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The voice of Scotland’s vibrant voluntary sector

Published by Scottish Council for Voluntary Organisations

TFN is published by the Scottish Council for Voluntary Organisations, Mansfield Traquair Centre, 15 Mansfield Place, Edinburgh, EH3 6BB. The Scottish Council for Voluntary Organisations (SCVO) is a Scottish Charitable Incorporated Organisation. Registration number SC003558.

Third sector responds to Scottish budget

This news post is almost 4 years old

Cause for optimism as McKay raises taxes for the first time since devolution

Holyrood’s finance secretary has vowed to rob the rich to pay the poor after announcing the biggest rises in income tax will affect higher earners.

Taxing higher earners will enable the Scottish Government to mitigate against the worst excesses of Westminster’s austerity agenda, said Derek Mackay.

The higher rate of income tax will rise from 40p to 41p and the top rate from 45p to 46p in the pound while those earning more than £24,000 a year will also see their tax rise by a penny to 21p.

Mackay is also bringing in a new starter rate of income tax at 19p.

The finance secretary insisted the changes, which he said would raise an additional £164m, were necessary to "mitigate UK budget cuts, protect our NHS and other public services, support our economy and tackle inequality in our society."

He said the tax reforms would make "Scotland's income tax system even fairer and more progressive" and insisted no-one earning under £33,000 would pay more tax.

John Downie, director of public affairs for the Scottish Council for Voluntary Organisations (SCVO) welcomed the introduction of tax to raise additional revenue.

But he warned: “We must be careful that this divergence from the UK wide system does not have negative implications for Gift Aid, which is a valuable source of income for so many charities across the country.

He added: “We welcome the decision to remove the public sector pay cap, which will help people whose living standards have been squeezed over the past decade.

“But the budget fails to recognise the many third sector workers delivering public services who are not even being paid the living wage."

Mackay also announced the first investment in a new £50 million fund to tackle child poverty.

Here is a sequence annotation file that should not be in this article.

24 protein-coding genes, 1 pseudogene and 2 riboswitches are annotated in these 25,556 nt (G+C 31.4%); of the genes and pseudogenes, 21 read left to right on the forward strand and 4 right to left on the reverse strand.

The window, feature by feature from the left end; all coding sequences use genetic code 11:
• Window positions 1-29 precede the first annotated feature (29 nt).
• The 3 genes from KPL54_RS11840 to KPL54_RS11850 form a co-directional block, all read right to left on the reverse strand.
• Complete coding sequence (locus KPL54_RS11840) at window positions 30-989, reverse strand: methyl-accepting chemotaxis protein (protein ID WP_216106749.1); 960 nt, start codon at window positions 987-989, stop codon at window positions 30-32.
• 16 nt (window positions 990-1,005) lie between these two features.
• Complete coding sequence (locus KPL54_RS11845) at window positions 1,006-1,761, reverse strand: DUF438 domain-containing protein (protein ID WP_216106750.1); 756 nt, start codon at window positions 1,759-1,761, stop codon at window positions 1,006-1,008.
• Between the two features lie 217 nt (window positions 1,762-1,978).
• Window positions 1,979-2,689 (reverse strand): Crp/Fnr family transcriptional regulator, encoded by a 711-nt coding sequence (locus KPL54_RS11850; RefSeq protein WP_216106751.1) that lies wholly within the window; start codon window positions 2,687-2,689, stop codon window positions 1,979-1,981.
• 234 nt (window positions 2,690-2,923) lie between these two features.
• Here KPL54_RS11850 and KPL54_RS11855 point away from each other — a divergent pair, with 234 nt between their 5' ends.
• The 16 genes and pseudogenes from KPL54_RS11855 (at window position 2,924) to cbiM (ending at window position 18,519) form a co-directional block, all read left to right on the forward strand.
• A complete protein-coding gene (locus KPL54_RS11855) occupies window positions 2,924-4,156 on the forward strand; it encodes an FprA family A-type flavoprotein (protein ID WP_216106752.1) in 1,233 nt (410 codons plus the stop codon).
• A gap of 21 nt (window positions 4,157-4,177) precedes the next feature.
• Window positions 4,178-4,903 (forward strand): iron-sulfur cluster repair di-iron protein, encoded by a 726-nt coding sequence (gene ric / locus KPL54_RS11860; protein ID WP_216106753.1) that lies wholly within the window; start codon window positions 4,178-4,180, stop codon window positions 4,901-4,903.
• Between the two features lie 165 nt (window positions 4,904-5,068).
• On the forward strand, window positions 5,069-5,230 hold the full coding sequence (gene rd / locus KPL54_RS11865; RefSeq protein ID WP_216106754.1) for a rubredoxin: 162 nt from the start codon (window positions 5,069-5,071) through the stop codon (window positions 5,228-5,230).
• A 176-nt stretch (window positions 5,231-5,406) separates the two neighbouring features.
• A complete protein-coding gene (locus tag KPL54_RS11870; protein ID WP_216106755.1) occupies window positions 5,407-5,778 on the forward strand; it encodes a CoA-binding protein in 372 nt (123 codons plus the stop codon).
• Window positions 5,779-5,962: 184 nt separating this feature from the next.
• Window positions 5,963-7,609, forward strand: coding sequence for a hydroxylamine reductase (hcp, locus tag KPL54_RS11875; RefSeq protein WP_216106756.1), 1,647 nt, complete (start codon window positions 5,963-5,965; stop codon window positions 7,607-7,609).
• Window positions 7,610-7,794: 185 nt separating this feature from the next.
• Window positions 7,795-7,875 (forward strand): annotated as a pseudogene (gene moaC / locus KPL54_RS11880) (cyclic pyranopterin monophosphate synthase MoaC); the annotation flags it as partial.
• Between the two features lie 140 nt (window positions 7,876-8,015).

John Dickie, director of Child Poverty Action Group (CPAG) in Scotland, called the move to increase taxation a “welcome step.”

He added: “With over one in four children growing up in poverty in a country as wealthy as Scotland it is a welcome step forward that the draft budget makes the case for use of tax powers to harness that wealth to prevent poverty.

“As a society we really do need to invest more in the social and economic infrastructure that is needed, along with a fairer labour market, to end child poverty, and income tax is one vital tool to ensure we have the resources to make that investment."

Mackay also said the government would invest more than £100 million to mitigate UK welfare reform including so-called bedroom tax reversal and the Scottish Welfare Fund.

And extra funding will be made available to support the "landmark step" of increasing Carer's Allowance, which will be delivered by summer 2018 and backdated to April.

The budget makes the case for tax powers to harness wealth to prevent poverty - John Dickie

Jane McPartlin of the Carers Network called the move “positive” but said carers were still waiting to see how much the increase will affect their daily lives.

Meanwhile campaign group Sustrans Scotland welcomed an £80m investment for active travel calling it a “bold statement of intent” for the country.

Sustrans Scotland director John Lauder said: "The investment ensures that 10% of the trunk roads budget is spent on walking and cycling projects and builds on the successes to date in programmes for walking, cycling and improvements to local communities.”



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Peter Dow
almost 4 years ago
Mackay was wrong when he claimed that it was "not possible" to spend more and to tax less.Oh it is possible, if the Scottish government can BORROW MORE, which it could do with a NEW DEAL fiscal framework instead of the BAD DEAL AUSTERITY FISCAL FRAMEWORK which the SNP government agreed with the UK Tory government in February 2016.The fiscal framework has dropped off the Holyrood political agenda so that's why Mackay gets away with his ludicrous claim that it is "not possible" to both increase spending and cut taxes simultaneously.Perhaps it is "not possible" for the SNP to think outside of the box or move from the corner into which they have painted themselves but it would be possible for an intelligent government to demand a new deal fiscal framework, whether in negotiations with the UK or by establishing a new Scottish currency and borrowing from the newly established Scottish central bank. Peter Dow, Science and Politics. Website -
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lok yue
almost 4 years ago
Ah yes, borrow more: a natural cure for all ills. "We shall borrow more to invest" is the well worn mantra. Problem is that in economic terms 'investment' generates additional income to pay back the principal. Most often, when governments of whatever hue do it, the interest on the loan, let alone the capital, remains unpaid and grows much like those unwanted fat bergs that build up in sewers.